Air Canada and United Tighten Up Partnership with Transborder Joint Venture – Cranky Flier

It’s always been a weird dance between Air Canada and United. For two decades, the airlines have had a joint venture, but it has only covered Transatlantic travel. Now, a new joint venture that will cover Transborder travel is finally happening. It’s remarkable that it took this long.

It was the early 2000s when United entered into its first Transatlantic joint venture. Most people know it involved Lufthansa (eventually including Lufthansa Group subsidiaries Austrian, Brussels, Eurowings, and SWISS), but many overlook that it also includes Air Canada. That means for the last 20 years, these airlines have been able to coordinate schedules and jointly set fares for all travelers heading over the Atlantic.

With United and Lufthansa Group, this was easy, because the overlap between the two airlines was all included in the joint venture. But between United and Air Canada, that wasn’t the case. Think about it this way. If someone bought a ticket on United 5791 from Denver to Toronto and then connected to Air Canada 872 to Paris, that fell under the joint venture. But if someone bought a ticket on United 5791 from Denver to Toronto and then connected to Air Canada 420 on to Montreal, then it was not part of the deal.

This isn’t just a one-off. There are a massive number of flights between the two airlines over the border. Here’s a look at this summer’s route map:

Air Canada & United Canada – Continental US Routes July 2022

Map via Cirium, Red operated by Air Canada or Express, Blue operated by United or Express

United only flies from its hubs into larger Canadian cities, but Air Canada flies from its hubs to United hubs and much, much deeper into secondary markets. Don’t let United’s relatively sparse route map fool you, however. United is the second largest airline in the market this July, even ahead of WestJet.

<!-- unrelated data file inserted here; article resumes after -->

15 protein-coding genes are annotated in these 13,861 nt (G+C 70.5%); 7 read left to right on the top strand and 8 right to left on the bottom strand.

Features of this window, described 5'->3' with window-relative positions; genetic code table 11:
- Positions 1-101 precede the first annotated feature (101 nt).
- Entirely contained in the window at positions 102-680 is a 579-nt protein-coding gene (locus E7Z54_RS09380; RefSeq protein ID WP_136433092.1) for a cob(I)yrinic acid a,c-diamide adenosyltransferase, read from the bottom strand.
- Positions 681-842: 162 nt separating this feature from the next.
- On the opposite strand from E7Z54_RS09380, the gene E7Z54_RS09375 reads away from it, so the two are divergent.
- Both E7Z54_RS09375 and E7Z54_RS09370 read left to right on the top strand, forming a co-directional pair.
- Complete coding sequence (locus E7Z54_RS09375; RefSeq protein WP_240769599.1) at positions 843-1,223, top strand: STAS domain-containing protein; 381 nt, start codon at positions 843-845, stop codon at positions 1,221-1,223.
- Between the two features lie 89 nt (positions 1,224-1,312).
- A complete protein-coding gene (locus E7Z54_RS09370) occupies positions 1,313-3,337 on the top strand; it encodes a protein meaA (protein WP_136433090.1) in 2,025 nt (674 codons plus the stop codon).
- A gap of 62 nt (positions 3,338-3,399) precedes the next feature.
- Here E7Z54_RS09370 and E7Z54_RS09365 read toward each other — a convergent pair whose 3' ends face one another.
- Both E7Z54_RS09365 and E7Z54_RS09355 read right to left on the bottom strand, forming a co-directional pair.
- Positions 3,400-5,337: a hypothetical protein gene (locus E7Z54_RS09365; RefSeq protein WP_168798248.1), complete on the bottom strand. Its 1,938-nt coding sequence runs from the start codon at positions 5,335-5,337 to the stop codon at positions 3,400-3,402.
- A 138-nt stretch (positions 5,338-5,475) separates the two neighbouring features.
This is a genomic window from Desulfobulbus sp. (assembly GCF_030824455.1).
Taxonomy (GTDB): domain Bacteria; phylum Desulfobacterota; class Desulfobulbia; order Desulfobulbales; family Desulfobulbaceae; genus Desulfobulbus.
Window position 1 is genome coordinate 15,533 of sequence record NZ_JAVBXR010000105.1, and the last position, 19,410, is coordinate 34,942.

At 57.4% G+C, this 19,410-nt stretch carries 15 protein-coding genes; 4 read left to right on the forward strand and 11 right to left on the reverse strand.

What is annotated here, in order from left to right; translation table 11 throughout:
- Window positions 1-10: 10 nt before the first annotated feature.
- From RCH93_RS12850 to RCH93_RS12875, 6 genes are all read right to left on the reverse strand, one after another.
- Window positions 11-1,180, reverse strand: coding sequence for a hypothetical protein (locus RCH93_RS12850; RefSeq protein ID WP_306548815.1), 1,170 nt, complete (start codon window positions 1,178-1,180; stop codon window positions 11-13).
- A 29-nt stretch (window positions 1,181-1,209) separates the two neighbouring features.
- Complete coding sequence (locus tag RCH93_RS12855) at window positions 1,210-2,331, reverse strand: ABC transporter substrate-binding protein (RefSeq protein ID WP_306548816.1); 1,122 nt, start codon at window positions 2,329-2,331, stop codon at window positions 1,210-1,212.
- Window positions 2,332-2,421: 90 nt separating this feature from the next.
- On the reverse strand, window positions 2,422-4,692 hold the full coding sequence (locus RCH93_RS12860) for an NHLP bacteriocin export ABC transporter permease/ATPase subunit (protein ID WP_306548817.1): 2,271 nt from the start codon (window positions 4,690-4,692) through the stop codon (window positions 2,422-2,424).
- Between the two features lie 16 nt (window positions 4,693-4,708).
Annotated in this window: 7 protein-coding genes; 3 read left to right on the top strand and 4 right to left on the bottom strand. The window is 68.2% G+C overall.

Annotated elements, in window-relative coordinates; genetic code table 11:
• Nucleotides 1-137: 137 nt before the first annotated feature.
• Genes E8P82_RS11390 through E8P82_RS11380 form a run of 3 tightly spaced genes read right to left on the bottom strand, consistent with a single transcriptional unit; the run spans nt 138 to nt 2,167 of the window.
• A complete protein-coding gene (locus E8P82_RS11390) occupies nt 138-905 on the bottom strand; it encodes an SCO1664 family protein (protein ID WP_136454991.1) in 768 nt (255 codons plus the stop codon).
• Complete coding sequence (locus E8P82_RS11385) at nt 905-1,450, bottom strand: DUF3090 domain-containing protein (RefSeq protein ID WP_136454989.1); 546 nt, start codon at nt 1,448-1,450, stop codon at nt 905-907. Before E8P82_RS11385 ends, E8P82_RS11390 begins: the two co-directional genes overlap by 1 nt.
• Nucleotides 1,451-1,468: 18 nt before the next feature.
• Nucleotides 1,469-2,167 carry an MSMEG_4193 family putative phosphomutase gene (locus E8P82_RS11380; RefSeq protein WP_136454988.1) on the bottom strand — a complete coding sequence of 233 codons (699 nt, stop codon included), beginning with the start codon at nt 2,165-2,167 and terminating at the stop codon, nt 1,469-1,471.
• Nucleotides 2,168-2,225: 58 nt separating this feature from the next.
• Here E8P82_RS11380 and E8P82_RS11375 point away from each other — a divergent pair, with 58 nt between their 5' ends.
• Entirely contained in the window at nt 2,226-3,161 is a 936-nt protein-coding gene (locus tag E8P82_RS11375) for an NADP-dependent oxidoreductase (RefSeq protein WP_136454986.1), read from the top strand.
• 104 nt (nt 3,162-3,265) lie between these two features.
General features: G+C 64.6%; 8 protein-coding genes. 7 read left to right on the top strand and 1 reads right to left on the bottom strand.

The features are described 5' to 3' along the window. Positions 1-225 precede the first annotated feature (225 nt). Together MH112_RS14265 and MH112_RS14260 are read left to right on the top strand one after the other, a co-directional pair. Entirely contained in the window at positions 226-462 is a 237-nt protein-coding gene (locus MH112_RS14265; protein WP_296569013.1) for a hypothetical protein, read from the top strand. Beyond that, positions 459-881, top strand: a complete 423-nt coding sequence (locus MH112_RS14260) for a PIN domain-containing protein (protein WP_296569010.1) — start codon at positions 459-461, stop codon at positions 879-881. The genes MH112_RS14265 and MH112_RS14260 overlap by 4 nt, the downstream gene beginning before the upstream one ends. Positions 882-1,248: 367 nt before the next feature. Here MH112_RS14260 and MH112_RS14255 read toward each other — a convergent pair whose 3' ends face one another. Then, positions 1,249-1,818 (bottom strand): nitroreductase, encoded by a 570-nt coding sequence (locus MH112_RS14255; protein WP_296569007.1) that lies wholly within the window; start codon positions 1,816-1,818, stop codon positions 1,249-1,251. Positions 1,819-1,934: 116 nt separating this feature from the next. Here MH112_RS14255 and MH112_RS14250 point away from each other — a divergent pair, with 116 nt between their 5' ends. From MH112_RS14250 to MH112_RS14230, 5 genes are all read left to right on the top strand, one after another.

Air Canada this July has just over 45 percent of seats in the market. United follows with nearly 12 percent. The combined 57 percent is a lot, but apparently the two airlines are already allowed to coordinate thanks to the antitrust immunity they have from their Transatlantic joint venture, so this should be an easy implementation now that they’ve apparently agreed on commercial terms.

On the one hand, this will have some good benefits for travelers. For example, it should fix some scheduling oddities. Looking at Dulles to Toronto this August, Air Canada has a flight at 6:30 am, 11:20 am, and 6:10 pm. Instead of filling in the empty spots, however, United has scheduled flights at 12:30 pm and 5:06 pm, not far off the existing Air Canada flights. Now the two will coordinate and can likely provide greater coverage during the day.

It will also apparently allow them to expand their codeshare. The current setup has some strange outcomes right now. From Newark to Toronto, as an example, Air Canada has 6 flights of its own and codeshares on 1 United flight. Meanwhile, United has 4 flights of its own and codeshares on 3 of Air Canada’s. Travelers don’t get the full picture of options when looking at just one airline, even though they might think otherwise since there is some codesharing.

Even on flights where there is overlap, there can be enormous fare differences. When I wrote this on Saturday, I looked up the 6:30 am flight from Dulles to Toronto on August 10. It’s an Air Canada flight, and you can get a ticket for as little as $ 237.13 if you buy through Air Canada.

But if you go to United? It’s $ 904.70.

This semi-relationship is confusing and makes it tougher for some travelers to understand all their options. It also means that travelers can buy tickets from their preferred airline and be treated the same either way. Anyone who bought a ticket through Air Canada before the pandemic only to have Air Canada flout US law and not allow refunds for many, many months would probably be thrilled to buy that ticket through United instead.

The downside, of course, is that competition is limited. But how much are they actually competing today? When you’re already in a joint venture in one geographic area and not in another, it gets really tough to keep separate. (And yes, I feel the similarly about American / JetBlue even though it’s a different situation.)

It seems to me that there is likely more benefit to having them work together more closely and completely compared to the sort-of-half-partnership they have today in the Transborder market.

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